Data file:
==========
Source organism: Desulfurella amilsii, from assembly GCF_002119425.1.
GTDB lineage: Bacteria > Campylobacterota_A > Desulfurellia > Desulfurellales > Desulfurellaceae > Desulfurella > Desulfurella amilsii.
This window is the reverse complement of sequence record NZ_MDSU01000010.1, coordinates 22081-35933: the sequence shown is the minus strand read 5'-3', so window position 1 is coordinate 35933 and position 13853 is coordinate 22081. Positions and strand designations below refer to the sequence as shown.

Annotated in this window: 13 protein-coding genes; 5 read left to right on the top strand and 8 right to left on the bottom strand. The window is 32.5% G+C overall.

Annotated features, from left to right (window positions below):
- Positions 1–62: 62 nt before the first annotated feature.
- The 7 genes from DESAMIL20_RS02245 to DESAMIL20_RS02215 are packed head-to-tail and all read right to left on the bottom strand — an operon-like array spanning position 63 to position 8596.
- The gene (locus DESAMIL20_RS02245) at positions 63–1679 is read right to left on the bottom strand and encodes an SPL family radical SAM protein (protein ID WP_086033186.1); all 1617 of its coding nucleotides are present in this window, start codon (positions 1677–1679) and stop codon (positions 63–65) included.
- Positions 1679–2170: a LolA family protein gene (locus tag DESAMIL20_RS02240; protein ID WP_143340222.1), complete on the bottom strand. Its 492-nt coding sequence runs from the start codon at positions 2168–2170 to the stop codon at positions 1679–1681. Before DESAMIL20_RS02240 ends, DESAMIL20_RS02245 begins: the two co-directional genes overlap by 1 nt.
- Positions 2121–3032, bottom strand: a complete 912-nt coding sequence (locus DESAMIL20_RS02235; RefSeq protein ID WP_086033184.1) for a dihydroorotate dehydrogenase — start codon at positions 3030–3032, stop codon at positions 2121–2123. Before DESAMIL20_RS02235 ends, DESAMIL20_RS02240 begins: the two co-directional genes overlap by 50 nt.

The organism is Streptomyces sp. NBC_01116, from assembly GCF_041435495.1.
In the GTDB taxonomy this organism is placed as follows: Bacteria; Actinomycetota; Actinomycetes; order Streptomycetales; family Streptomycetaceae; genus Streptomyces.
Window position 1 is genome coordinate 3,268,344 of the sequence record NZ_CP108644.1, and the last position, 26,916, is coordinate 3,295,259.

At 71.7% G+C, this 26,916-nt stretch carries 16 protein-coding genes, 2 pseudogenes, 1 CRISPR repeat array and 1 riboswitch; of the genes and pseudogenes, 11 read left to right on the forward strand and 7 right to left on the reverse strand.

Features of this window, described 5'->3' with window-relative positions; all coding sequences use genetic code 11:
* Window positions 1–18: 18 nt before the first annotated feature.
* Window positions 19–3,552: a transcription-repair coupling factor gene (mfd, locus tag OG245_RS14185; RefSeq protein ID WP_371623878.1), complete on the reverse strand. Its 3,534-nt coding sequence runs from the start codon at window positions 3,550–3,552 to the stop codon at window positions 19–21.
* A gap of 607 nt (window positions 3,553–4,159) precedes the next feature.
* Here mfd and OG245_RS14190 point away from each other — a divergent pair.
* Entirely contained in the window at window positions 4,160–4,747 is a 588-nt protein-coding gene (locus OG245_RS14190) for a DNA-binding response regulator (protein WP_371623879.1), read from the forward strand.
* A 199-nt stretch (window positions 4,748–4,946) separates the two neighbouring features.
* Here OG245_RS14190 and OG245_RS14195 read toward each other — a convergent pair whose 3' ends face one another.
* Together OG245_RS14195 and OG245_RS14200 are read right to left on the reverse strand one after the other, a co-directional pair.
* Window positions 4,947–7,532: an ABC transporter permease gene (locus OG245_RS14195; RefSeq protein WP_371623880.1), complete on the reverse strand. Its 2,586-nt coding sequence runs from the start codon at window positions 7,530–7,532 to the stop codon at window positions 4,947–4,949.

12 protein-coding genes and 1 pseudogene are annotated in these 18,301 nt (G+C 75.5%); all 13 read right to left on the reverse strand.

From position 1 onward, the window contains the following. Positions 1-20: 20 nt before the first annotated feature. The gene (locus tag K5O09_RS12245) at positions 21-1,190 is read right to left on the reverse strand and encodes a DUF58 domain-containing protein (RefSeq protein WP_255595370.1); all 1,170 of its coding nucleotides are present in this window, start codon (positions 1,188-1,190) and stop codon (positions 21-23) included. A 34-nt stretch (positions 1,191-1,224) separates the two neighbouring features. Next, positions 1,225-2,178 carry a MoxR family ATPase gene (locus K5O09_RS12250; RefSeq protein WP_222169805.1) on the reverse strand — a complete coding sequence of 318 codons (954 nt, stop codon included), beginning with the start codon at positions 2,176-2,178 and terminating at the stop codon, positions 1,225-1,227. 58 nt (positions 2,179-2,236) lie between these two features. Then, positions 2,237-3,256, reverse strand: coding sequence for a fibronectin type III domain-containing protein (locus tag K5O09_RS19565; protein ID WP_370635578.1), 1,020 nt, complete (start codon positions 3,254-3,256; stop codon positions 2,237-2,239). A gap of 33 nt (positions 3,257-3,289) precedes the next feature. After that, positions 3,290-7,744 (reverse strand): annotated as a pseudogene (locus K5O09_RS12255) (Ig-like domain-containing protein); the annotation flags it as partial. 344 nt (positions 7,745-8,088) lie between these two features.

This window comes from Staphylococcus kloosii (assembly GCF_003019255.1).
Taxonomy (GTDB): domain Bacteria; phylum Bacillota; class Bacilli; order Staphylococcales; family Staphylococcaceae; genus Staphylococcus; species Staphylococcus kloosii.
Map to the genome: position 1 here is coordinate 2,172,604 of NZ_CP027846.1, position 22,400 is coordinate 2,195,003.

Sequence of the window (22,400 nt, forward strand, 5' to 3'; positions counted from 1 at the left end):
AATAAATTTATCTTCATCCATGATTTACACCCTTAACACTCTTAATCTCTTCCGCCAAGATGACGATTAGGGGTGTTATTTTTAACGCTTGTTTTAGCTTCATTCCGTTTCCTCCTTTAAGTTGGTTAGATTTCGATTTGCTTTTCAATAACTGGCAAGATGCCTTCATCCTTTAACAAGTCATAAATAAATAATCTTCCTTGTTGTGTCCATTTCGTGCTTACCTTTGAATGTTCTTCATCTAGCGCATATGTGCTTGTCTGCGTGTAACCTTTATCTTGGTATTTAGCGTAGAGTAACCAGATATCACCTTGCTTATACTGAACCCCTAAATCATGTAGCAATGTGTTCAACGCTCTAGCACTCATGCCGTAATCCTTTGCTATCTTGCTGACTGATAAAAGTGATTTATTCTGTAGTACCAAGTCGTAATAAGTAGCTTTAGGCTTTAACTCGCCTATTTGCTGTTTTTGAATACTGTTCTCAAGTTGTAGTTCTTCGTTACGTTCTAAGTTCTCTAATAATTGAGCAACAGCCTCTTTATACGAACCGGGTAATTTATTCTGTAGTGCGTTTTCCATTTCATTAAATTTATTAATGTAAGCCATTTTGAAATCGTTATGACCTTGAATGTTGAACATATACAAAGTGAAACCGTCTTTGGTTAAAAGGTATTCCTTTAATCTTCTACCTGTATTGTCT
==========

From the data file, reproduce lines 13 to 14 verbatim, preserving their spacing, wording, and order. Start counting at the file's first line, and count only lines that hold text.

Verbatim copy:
Window position 1 is genome coordinate 3,268,344 of the sequence record NZ_CP108644.1, and the last position, 26,916, is coordinate 3,295,259.

At 71.7% G+C, this 26,916-nt stretch carries 16 protein-coding genes, 2 pseudogenes, 1 CRISPR repeat array and 1 riboswitch; of the genes and pseudogenes, 11 read left to right on the forward strand and 7 right to left on the reverse strand.